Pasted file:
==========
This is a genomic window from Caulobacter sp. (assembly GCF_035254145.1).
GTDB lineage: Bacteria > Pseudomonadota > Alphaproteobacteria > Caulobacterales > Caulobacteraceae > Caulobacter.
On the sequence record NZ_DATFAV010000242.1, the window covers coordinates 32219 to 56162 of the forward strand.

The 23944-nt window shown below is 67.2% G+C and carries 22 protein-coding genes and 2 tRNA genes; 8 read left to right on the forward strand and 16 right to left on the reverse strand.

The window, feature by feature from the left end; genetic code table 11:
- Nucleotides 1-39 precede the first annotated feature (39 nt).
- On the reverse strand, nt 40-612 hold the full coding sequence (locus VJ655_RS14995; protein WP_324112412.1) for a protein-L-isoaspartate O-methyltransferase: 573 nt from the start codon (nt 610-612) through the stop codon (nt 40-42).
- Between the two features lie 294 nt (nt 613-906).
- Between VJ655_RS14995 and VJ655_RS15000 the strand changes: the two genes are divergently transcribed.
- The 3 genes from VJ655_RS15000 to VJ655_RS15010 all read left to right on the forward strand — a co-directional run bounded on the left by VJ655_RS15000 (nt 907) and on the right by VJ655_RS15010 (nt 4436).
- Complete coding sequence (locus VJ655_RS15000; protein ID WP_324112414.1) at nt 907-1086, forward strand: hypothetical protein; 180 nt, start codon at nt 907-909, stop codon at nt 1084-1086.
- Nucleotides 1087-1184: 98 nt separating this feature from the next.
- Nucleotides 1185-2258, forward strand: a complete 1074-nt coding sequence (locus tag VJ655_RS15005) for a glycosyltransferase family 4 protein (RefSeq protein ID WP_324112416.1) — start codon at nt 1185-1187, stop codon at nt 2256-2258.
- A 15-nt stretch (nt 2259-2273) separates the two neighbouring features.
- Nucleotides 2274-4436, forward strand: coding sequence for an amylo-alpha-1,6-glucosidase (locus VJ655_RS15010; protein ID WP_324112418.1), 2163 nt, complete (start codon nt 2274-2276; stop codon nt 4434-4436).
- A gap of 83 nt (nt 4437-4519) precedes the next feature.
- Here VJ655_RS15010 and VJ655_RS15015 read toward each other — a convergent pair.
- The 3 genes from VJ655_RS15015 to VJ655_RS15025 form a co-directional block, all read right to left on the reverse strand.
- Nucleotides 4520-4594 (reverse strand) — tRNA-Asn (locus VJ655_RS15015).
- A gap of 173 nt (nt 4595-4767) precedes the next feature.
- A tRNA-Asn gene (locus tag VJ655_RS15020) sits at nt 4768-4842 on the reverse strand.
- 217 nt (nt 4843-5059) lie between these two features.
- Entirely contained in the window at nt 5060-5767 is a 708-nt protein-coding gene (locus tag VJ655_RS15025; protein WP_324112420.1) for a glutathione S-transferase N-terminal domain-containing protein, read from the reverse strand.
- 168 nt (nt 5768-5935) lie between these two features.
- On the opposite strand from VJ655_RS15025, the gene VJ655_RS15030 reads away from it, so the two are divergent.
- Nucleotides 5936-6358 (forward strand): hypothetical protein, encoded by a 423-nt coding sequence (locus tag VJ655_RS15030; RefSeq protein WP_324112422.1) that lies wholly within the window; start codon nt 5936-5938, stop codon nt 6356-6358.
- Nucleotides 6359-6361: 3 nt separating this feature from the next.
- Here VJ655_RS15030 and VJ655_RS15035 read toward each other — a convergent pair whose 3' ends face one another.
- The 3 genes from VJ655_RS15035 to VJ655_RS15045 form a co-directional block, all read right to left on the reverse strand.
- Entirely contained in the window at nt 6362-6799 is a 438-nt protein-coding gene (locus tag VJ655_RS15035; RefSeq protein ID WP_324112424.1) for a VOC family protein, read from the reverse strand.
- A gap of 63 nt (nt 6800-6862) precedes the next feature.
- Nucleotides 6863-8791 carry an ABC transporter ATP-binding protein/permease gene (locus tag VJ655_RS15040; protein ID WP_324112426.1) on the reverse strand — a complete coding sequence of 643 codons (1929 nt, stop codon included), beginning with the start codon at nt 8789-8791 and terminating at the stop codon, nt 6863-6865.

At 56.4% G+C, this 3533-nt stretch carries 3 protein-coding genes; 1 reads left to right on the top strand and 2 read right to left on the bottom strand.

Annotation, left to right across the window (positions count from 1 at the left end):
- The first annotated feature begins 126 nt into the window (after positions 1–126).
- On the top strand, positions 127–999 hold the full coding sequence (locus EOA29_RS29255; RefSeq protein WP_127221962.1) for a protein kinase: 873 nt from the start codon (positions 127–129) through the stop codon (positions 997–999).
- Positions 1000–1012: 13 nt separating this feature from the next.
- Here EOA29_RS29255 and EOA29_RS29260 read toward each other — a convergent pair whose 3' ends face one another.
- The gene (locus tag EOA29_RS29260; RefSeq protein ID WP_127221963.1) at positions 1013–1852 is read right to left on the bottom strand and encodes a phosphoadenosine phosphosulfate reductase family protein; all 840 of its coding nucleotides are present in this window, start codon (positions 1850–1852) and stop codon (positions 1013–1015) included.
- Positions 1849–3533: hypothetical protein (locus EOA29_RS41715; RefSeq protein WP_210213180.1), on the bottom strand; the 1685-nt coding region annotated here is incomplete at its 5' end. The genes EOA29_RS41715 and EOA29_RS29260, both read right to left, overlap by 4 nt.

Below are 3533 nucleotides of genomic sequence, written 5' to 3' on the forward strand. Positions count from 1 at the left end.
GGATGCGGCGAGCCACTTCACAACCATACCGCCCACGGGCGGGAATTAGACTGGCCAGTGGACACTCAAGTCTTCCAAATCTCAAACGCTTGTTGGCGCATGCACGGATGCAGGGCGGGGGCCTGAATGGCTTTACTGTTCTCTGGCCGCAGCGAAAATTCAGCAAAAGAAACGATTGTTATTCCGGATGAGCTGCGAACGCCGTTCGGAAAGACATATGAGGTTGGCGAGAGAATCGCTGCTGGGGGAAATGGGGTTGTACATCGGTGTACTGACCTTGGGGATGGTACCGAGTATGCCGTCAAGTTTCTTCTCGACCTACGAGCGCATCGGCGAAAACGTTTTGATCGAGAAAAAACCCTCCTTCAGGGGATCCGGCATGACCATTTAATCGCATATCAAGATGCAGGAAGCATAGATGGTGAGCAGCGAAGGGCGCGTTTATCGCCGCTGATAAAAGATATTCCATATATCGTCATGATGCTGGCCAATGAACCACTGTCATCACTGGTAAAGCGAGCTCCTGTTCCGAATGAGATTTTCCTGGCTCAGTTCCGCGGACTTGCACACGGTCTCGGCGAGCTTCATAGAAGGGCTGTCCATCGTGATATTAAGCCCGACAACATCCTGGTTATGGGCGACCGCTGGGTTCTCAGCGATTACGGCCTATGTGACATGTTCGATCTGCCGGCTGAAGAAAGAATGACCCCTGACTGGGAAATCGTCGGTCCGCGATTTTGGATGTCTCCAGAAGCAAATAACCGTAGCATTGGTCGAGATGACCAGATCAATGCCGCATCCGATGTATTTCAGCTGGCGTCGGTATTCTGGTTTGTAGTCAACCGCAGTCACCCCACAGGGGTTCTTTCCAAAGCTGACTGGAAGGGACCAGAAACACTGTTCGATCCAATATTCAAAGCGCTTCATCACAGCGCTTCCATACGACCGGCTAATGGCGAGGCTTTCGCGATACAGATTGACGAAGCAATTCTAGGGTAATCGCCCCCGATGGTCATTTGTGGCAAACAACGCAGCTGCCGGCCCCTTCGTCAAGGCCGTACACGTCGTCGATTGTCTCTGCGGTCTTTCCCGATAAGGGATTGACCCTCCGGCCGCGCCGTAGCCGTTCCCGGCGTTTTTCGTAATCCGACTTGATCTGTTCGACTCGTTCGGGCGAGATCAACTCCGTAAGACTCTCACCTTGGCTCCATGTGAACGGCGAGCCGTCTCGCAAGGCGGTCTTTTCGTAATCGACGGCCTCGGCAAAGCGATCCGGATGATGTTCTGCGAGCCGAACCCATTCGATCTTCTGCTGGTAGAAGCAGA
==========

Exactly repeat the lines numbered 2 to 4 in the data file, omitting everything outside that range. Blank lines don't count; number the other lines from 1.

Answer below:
GTDB lineage: Bacteria > Pseudomonadota > Alphaproteobacteria > Caulobacterales > Caulobacteraceae > Caulobacter.
On the sequence record NZ_DATFAV010000242.1, the window covers coordinates 32219 to 56162 of the forward strand.

The 23944-nt window shown below is 67.2% G+C and carries 22 protein-coding genes and 2 tRNA genes; 8 read left to right on the forward strand and 16 right to left on the reverse strand.